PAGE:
Dad’s Day

My “long” run today was more of a trudge. It was a warm and sunny 36 degrees, but the wind was gusting at 30mph and cut right through my clothes. I took breaths through my scarf because my chest started to hurt from the cold. I wanted to do 5 miles and since this was going to be a rough one, I let my mind wander as much as possible to distract me from the wind and the heavy legs. I thought of the visit I had yesterday with a few of my lovely friends and how it truly lifted my spirits. I thought of the upcoming family Christmas party and how wonderful it will be to host it again since we couldn’t get together last year. Then I realized I hadn’t invited my stepmom yet…which led me to thoughts of my dad.

Today is December 12th. On this day in 1987, my father took his last drink. He had been a drinker his whole life, and looking back, he figured he was an alcoholic by the age of 15. His grandparents often gave him sips or actual drinks of beer from the time he was just a toddler. Eventually the addiction destroyed many of his relationships, including his marriage to my mother. He was such a different person when he drank.

This photo of my parents showed Dad in his favorite chair, wearing his typical outfit of a white t-shirt and suspenders. Looks like he was grooving to the music on the headphones. I’m pretty sure he was tipsy in this picture, but I could be wrong. Usually when he started drinking, he was ok. Sometimes fun-loving, a good time. But in the later years, he became angry and violent and it was a shit show.

But on this day in 1987, that all changed. I found out who my father really was. And he was the most incredibly kind man, who loved to laugh and loved his family fiercely. He spent the next 30 years of his life trying to make amends to those he hurt while drinking. Even on his deathbed, he regretted so many of his decisions and thought he had not done enough to apologize. But that wasn’t true. I believe he went above and beyond to reform, to admit wrong doing and to apologize. We tried to reassure him of this fact as he lay dying, and I truly hope he heard and believed us.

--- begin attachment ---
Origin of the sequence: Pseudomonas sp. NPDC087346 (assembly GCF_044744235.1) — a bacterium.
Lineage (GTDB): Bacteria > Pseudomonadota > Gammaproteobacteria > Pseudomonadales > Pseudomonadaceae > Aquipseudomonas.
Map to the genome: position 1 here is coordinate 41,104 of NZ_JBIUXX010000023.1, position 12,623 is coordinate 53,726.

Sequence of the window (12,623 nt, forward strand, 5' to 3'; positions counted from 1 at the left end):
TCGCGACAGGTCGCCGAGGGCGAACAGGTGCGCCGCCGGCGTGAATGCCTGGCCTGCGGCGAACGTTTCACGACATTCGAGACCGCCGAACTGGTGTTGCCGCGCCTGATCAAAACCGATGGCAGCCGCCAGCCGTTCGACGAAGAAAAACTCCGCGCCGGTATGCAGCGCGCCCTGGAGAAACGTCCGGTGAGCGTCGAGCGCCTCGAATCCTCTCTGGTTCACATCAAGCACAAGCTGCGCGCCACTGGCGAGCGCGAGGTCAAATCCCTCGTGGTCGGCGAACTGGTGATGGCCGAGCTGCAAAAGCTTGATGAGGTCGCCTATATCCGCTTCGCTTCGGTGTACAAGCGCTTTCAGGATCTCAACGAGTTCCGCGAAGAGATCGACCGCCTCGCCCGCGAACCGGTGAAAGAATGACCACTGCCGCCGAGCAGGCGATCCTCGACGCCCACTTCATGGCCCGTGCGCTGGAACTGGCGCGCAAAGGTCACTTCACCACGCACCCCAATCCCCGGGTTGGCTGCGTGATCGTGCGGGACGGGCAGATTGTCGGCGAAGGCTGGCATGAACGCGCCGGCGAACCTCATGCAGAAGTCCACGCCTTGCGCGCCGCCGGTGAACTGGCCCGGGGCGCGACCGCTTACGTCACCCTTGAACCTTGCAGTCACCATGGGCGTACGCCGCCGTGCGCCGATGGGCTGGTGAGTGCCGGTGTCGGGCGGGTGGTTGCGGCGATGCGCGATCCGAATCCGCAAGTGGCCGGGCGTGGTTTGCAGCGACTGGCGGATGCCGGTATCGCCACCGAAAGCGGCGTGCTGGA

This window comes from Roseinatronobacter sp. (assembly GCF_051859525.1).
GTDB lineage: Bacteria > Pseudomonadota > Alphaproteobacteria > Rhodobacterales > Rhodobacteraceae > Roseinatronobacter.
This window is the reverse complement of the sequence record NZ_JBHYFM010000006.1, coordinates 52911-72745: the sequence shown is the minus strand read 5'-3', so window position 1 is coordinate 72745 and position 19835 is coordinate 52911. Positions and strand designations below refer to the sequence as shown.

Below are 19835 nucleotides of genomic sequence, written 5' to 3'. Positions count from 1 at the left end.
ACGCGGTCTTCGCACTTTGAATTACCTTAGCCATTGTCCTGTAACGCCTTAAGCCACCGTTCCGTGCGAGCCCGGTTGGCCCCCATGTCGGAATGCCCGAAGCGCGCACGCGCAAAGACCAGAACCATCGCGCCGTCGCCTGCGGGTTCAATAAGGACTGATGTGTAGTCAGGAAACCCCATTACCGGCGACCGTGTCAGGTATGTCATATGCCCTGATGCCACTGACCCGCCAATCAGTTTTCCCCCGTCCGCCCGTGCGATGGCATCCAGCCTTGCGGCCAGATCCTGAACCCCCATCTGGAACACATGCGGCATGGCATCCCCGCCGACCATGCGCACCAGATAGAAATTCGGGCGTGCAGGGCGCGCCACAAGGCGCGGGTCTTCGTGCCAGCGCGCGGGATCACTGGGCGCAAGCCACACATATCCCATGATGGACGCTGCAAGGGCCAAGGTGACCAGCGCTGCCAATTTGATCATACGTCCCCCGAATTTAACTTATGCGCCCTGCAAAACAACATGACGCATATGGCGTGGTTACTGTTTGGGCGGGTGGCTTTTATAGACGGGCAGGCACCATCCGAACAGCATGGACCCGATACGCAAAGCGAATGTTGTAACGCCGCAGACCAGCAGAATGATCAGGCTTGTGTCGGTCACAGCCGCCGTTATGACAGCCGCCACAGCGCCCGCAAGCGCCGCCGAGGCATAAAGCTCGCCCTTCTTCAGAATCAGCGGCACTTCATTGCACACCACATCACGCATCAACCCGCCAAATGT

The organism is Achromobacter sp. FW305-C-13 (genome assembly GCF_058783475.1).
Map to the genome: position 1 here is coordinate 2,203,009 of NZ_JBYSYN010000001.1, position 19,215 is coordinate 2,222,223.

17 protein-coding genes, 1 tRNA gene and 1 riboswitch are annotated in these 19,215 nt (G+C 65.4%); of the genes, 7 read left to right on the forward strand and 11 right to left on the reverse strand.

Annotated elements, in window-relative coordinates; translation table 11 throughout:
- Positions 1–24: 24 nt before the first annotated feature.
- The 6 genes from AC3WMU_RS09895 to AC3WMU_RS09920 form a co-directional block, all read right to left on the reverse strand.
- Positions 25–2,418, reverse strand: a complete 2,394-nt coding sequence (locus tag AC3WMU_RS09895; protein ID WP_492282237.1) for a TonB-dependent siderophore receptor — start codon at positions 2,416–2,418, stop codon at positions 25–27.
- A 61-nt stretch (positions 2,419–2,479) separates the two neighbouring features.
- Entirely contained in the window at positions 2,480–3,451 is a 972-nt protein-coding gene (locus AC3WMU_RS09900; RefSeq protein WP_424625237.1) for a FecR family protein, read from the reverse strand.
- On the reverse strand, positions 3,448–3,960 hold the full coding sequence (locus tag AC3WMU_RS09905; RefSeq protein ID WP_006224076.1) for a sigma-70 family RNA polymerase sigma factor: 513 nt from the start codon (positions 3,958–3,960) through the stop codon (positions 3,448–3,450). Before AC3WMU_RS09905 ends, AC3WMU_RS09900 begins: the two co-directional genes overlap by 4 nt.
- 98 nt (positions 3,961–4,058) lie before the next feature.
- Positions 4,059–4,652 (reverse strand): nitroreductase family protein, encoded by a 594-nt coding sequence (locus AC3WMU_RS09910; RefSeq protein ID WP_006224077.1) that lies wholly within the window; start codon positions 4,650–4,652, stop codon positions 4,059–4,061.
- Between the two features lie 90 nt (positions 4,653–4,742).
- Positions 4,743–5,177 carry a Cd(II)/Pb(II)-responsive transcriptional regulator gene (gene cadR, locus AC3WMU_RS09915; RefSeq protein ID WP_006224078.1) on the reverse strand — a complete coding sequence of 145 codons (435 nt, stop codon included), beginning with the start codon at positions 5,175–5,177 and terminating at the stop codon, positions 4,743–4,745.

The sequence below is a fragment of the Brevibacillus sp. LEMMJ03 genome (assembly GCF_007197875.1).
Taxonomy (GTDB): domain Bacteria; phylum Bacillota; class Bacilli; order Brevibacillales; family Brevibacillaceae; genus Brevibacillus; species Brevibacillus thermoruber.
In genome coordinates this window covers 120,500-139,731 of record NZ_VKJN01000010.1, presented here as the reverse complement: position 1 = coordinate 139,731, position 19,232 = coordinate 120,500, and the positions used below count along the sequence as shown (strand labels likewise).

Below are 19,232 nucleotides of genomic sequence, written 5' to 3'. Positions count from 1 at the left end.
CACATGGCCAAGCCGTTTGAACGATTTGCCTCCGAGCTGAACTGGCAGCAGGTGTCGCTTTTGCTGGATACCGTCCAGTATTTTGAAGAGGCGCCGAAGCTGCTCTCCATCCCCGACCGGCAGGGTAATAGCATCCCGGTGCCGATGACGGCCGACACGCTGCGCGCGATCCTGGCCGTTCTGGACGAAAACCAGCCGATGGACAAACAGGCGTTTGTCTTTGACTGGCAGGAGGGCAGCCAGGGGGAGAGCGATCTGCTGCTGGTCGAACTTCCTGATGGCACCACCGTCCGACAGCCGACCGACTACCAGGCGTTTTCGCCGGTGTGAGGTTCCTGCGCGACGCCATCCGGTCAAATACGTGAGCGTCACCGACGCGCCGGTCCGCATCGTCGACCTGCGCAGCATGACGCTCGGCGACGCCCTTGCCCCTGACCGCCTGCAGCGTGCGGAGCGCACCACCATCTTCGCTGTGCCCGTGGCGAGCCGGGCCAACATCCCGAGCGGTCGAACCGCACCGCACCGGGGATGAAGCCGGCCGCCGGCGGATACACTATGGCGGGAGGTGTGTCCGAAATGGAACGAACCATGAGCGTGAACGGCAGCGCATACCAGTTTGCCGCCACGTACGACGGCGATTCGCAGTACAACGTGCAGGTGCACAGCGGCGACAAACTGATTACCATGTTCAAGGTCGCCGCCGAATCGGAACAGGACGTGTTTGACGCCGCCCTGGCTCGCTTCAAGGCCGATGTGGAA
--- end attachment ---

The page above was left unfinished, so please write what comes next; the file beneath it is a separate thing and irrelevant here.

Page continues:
I don’t want this to be a sad post today. This is to celebrate my father and his courage and hard work to make his life better. While I thought of him on my run, I thought maybe of visiting his grave. But I don’t really feel him there. Not usually. Instead, I thought of the conversations we had on our Sunday visits during the last year of his life. While I trudged along on the dirt road, I thought of all the times Dad called to ask how the road was to see if he should drive to my house that way or the long way. Or the stories he told about that exact road and how when my parents were married, they got stuck on that road a few times while visiting my grandmother.

I just thought about Dad most of the day. Were there tears? Of course. But I also laughed out loud, thinking about my Papa and his silliness. I miss him. Tremendously. And I’m so, so proud of him.

I love you, Dad. ❤

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